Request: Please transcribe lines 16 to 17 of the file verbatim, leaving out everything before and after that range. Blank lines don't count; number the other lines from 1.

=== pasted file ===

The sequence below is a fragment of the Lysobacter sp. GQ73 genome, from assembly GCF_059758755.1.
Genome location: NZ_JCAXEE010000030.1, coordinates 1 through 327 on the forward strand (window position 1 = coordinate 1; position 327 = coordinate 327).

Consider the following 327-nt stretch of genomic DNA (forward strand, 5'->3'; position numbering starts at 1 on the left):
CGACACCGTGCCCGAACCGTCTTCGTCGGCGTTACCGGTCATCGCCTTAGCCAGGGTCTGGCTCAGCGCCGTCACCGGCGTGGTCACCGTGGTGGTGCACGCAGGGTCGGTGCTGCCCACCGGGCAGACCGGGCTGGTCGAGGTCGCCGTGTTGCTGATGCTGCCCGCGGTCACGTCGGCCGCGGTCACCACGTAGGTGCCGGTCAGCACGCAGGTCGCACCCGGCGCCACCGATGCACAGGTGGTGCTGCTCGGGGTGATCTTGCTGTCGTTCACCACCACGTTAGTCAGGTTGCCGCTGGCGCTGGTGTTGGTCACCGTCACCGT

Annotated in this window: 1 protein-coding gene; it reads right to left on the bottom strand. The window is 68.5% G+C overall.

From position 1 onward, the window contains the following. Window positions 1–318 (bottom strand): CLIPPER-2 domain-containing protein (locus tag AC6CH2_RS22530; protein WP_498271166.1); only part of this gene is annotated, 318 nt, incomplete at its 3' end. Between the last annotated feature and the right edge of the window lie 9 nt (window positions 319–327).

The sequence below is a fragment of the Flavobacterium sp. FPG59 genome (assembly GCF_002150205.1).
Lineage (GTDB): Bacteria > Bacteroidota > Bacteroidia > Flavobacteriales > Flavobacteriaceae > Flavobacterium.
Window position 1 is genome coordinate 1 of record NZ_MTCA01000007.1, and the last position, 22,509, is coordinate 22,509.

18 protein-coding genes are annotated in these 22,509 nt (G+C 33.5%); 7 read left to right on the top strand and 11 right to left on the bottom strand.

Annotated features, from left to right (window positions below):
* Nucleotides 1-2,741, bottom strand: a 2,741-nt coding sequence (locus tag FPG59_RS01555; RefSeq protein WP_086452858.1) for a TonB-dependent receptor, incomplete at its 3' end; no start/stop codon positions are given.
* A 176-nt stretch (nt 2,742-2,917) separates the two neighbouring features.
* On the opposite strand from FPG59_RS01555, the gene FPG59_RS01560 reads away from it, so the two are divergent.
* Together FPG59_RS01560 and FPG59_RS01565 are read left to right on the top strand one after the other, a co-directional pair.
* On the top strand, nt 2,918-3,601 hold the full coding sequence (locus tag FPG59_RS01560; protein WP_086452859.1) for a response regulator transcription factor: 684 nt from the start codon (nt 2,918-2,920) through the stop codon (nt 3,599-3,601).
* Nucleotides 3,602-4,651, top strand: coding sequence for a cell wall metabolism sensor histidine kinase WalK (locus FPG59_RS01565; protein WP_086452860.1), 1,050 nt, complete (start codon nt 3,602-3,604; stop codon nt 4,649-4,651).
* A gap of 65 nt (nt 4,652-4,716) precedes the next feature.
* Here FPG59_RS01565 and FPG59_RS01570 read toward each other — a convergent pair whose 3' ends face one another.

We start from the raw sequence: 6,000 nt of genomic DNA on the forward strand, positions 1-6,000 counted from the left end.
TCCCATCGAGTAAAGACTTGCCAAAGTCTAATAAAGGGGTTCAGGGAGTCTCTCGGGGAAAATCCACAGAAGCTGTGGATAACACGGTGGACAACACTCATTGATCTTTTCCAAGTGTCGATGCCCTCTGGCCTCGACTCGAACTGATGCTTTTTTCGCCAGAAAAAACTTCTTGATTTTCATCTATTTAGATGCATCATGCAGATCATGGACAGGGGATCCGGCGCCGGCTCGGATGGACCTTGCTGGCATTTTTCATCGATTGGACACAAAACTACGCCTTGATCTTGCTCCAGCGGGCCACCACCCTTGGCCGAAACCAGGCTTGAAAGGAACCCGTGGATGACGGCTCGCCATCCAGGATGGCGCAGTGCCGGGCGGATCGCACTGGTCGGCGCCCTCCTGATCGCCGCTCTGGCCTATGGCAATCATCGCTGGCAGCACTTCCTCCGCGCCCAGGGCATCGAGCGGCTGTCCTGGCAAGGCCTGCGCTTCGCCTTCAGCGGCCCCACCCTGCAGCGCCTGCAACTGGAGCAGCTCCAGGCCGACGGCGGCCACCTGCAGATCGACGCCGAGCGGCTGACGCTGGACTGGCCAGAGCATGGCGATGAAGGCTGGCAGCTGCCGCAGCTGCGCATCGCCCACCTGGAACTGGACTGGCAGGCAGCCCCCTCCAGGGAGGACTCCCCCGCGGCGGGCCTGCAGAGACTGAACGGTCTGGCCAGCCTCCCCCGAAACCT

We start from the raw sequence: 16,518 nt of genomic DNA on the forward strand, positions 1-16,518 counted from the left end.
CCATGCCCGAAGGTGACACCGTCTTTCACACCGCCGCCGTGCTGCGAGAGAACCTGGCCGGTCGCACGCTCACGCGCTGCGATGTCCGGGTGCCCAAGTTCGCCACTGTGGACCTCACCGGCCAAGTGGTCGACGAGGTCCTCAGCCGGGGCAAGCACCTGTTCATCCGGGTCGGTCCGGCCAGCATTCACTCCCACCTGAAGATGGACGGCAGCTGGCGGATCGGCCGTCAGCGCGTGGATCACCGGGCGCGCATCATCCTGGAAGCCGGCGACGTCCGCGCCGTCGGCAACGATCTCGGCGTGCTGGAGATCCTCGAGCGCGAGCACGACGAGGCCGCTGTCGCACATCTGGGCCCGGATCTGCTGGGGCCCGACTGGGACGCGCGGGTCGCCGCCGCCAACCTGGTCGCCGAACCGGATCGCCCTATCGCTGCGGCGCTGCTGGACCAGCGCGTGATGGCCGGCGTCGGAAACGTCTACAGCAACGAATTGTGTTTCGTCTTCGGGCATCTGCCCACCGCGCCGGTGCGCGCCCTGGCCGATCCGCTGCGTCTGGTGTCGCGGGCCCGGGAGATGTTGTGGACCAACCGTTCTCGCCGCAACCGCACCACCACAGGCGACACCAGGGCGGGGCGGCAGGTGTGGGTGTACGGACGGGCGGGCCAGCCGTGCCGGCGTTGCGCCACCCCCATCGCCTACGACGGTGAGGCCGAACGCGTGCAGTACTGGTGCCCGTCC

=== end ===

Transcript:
* On the top strand, nt 2,918-3,601 hold the full coding sequence (locus tag FPG59_RS01560; protein WP_086452859.1) for a response regulator transcription factor: 684 nt from the start codon (nt 2,918-2,920) through the stop codon (nt 3,599-3,601).
* Nucleotides 3,602-4,651, top strand: coding sequence for a cell wall metabolism sensor histidine kinase WalK (locus FPG59_RS01565; protein WP_086452860.1), 1,050 nt, complete (start codon nt 3,602-3,604; stop codon nt 4,649-4,651).